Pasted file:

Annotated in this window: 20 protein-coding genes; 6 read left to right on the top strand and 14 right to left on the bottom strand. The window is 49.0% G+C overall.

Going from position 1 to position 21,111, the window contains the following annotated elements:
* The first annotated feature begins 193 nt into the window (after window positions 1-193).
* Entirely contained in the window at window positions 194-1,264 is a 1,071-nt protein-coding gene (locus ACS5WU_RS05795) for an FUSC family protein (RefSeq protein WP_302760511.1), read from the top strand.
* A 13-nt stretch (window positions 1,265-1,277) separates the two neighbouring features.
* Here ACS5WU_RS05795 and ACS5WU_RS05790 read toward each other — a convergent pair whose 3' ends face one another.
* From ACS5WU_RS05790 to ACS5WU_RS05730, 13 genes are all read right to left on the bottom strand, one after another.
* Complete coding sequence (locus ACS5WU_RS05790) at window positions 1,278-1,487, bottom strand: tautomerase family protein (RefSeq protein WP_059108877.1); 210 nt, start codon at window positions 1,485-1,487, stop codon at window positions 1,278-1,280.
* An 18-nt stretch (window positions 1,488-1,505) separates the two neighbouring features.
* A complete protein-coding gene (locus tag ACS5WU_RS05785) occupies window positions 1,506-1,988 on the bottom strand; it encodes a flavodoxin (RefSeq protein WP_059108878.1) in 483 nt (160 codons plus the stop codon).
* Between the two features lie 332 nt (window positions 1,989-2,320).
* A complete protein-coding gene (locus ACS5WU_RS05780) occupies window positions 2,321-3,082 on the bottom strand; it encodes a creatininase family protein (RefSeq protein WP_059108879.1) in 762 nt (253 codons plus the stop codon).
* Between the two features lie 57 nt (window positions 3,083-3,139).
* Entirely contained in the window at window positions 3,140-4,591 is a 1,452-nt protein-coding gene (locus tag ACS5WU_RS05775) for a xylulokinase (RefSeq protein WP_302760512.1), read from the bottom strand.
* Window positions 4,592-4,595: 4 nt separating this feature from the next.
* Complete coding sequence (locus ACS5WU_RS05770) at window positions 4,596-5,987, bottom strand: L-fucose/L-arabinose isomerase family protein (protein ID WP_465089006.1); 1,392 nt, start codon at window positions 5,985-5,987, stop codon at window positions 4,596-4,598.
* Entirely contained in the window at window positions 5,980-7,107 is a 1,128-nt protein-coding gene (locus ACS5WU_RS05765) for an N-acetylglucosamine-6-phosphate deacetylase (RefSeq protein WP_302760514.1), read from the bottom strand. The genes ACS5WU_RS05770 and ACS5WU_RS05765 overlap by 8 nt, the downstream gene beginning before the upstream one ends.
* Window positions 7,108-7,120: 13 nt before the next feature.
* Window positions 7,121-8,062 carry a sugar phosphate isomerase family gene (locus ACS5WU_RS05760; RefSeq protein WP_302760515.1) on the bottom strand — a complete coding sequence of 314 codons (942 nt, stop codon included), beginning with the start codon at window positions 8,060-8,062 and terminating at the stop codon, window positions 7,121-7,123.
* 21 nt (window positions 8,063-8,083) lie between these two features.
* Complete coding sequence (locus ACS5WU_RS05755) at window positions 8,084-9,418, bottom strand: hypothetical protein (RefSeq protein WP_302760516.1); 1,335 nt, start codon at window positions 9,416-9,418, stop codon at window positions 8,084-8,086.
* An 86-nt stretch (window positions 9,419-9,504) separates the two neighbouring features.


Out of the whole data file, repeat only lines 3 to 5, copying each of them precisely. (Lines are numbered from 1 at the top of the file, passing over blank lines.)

* The first annotated feature begins 193 nt into the window (after window positions 1-193).
* Entirely contained in the window at window positions 194-1,264 is a 1,071-nt protein-coding gene (locus ACS5WU_RS05795) for an FUSC family protein (RefSeq protein WP_302760511.1), read from the top strand.
* A 13-nt stretch (window positions 1,265-1,277) separates the two neighbouring features.